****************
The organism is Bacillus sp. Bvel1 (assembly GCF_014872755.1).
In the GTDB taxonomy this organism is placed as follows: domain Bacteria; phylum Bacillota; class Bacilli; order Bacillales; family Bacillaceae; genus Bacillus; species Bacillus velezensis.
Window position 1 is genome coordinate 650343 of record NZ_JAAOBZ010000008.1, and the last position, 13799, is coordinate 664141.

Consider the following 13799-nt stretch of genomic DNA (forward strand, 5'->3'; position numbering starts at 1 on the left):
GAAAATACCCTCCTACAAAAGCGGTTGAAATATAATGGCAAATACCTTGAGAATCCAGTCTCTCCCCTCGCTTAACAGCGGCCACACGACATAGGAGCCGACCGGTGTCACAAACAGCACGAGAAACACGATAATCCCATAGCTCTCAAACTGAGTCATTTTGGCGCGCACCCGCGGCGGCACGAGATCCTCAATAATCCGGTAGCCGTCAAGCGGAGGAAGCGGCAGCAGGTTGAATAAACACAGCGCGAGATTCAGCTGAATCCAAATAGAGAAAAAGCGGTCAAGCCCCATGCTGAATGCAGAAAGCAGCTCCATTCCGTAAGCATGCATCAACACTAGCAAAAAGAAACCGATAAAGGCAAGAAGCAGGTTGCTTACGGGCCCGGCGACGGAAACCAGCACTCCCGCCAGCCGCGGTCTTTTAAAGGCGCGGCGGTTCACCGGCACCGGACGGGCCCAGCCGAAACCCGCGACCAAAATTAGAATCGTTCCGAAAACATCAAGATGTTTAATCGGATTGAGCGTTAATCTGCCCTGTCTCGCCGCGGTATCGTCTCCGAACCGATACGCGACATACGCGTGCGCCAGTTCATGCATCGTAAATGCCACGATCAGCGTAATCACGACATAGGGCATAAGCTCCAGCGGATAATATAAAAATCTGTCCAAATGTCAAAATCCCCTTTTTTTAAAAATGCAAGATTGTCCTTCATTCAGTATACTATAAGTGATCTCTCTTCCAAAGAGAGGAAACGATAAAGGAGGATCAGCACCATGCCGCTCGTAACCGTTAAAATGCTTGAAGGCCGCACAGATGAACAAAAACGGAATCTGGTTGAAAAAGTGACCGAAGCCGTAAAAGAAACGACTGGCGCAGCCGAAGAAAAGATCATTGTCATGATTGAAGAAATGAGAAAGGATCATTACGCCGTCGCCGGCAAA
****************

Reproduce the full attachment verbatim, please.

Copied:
The organism is Bacillus sp. Bvel1 (assembly GCF_014872755.1).
In the GTDB taxonomy this organism is placed as follows: domain Bacteria; phylum Bacillota; class Bacilli; order Bacillales; family Bacillaceae; genus Bacillus; species Bacillus velezensis.
Window position 1 is genome coordinate 650343 of record NZ_JAAOBZ010000008.1, and the last position, 13799, is coordinate 664141.

Consider the following 13799-nt stretch of genomic DNA (forward strand, 5'->3'; position numbering starts at 1 on the left):
GAAAATACCCTCCTACAAAAGCGGTTGAAATATAATGGCAAATACCTTGAGAATCCAGTCTCTCCCCTCGCTTAACAGCGGCCACACGACATAGGAGCCGACCGGTGTCACAAACAGCACGAGAAACACGATAATCCCATAGCTCTCAAACTGAGTCATTTTGGCGCGCACCCGCGGCGGCACGAGATCCTCAATAATCCGGTAGCCGTCAAGCGGAGGAAGCGGCAGCAGGTTGAATAAACACAGCGCGAGATTCAGCTGAATCCAAATAGAGAAAAAGCGGTCAAGCCCCATGCTGAATGCAGAAAGCAGCTCCATTCCGTAAGCATGCATCAACACTAGCAAAAAGAAACCGATAAAGGCAAGAAGCAGGTTGCTTACGGGCCCGGCGACGGAAACCAGCACTCCCGCCAGCCGCGGTCTTTTAAAGGCGCGGCGGTTCACCGGCACCGGACGGGCCCAGCCGAAACCCGCGACCAAAATTAGAATCGTTCCGAAAACATCAAGATGTTTAATCGGATTGAGCGTTAATCTGCCCTGTCTCGCCGCGGTATCGTCTCCGAACCGATACGCGACATACGCGTGCGCCAGTTCATGCATCGTAAATGCCACGATCAGCGTAATCACGACATAGGGCATAAGCTCCAGCGGATAATATAAAAATCTGTCCAAATGTCAAAATCCCCTTTTTTTAAAAATGCAAGATTGTCCTTCATTCAGTATACTATAAGTGATCTCTCTTCCAAAGAGAGGAAACGATAAAGGAGGATCAGCACCATGCCGCTCGTAACCGTTAAAATGCTTGAAGGCCGCACAGATGAACAAAAACGGAATCTGGTTGAAAAAGTGACCGAAGCCGTAAAAGAAACGACTGGCGCAGCCGAAGAAAAGATCATTGTCATGATTGAAGAAATGAGAAAGGATCATTACGCCGTCGCCGGCAAA